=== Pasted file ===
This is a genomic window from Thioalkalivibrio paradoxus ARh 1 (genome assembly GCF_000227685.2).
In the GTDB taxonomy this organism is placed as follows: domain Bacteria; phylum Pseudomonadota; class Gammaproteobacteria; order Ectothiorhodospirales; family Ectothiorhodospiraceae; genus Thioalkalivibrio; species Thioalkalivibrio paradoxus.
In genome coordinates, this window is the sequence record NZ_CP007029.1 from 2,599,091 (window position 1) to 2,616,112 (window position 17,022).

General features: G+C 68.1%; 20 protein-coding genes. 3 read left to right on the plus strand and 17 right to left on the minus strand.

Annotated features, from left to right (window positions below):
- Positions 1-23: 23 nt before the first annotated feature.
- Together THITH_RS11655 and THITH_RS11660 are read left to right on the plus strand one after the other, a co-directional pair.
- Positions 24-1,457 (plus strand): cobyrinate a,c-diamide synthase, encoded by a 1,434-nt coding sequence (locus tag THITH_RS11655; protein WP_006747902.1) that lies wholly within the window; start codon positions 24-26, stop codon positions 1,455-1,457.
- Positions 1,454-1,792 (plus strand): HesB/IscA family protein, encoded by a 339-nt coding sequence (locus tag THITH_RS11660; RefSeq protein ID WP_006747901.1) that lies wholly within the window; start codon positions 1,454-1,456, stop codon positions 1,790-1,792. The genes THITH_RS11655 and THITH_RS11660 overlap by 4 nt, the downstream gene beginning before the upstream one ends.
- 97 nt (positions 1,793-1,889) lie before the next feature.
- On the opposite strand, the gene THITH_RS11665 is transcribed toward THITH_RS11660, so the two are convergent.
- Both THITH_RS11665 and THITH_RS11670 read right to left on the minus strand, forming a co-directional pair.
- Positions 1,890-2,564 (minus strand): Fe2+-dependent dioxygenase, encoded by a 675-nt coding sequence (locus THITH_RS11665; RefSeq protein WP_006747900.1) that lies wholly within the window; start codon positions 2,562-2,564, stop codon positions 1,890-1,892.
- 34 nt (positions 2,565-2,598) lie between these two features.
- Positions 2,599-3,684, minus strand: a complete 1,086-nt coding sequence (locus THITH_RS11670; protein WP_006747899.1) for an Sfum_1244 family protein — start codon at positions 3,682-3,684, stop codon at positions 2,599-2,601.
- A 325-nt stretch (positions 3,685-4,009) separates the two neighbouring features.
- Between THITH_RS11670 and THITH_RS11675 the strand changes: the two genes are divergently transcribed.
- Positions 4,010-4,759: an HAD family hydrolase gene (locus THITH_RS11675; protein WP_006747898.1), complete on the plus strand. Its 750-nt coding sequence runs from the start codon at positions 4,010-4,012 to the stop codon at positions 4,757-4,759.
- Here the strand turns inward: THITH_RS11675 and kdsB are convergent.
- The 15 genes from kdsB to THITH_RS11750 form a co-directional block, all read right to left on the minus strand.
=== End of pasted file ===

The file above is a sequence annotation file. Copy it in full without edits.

This is a genomic window from Thioalkalivibrio paradoxus ARh 1 (genome assembly GCF_000227685.2).
In the GTDB taxonomy this organism is placed as follows: domain Bacteria; phylum Pseudomonadota; class Gammaproteobacteria; order Ectothiorhodospirales; family Ectothiorhodospiraceae; genus Thioalkalivibrio; species Thioalkalivibrio paradoxus.
In genome coordinates, this window is the sequence record NZ_CP007029.1 from 2,599,091 (window position 1) to 2,616,112 (window position 17,022).

General features: G+C 68.1%; 20 protein-coding genes. 3 read left to right on the plus strand and 17 right to left on the minus strand.

Annotated features, from left to right (window positions below):
- Positions 1-23: 23 nt before the first annotated feature.
- Together THITH_RS11655 and THITH_RS11660 are read left to right on the plus strand one after the other, a co-directional pair.
- Positions 24-1,457 (plus strand): cobyrinate a,c-diamide synthase, encoded by a 1,434-nt coding sequence (locus tag THITH_RS11655; protein WP_006747902.1) that lies wholly within the window; start codon positions 24-26, stop codon positions 1,455-1,457.
- Positions 1,454-1,792 (plus strand): HesB/IscA family protein, encoded by a 339-nt coding sequence (locus tag THITH_RS11660; RefSeq protein ID WP_006747901.1) that lies wholly within the window; start codon positions 1,454-1,456, stop codon positions 1,790-1,792. The genes THITH_RS11655 and THITH_RS11660 overlap by 4 nt, the downstream gene beginning before the upstream one ends.
- 97 nt (positions 1,793-1,889) lie before the next feature.
- On the opposite strand, the gene THITH_RS11665 is transcribed toward THITH_RS11660, so the two are convergent.
- Both THITH_RS11665 and THITH_RS11670 read right to left on the minus strand, forming a co-directional pair.
- Positions 1,890-2,564 (minus strand): Fe2+-dependent dioxygenase, encoded by a 675-nt coding sequence (locus THITH_RS11665; RefSeq protein WP_006747900.1) that lies wholly within the window; start codon positions 2,562-2,564, stop codon positions 1,890-1,892.
- 34 nt (positions 2,565-2,598) lie between these two features.
- Positions 2,599-3,684, minus strand: a complete 1,086-nt coding sequence (locus THITH_RS11670; protein WP_006747899.1) for an Sfum_1244 family protein — start codon at positions 3,682-3,684, stop codon at positions 2,599-2,601.
- A 325-nt stretch (positions 3,685-4,009) separates the two neighbouring features.
- Between THITH_RS11670 and THITH_RS11675 the strand changes: the two genes are divergently transcribed.
- Positions 4,010-4,759: an HAD family hydrolase gene (locus THITH_RS11675; protein WP_006747898.1), complete on the plus strand. Its 750-nt coding sequence runs from the start codon at positions 4,010-4,012 to the stop codon at positions 4,757-4,759.
- Here the strand turns inward: THITH_RS11675 and kdsB are convergent.
- The 15 genes from kdsB to THITH_RS11750 form a co-directional block, all read right to left on the minus strand.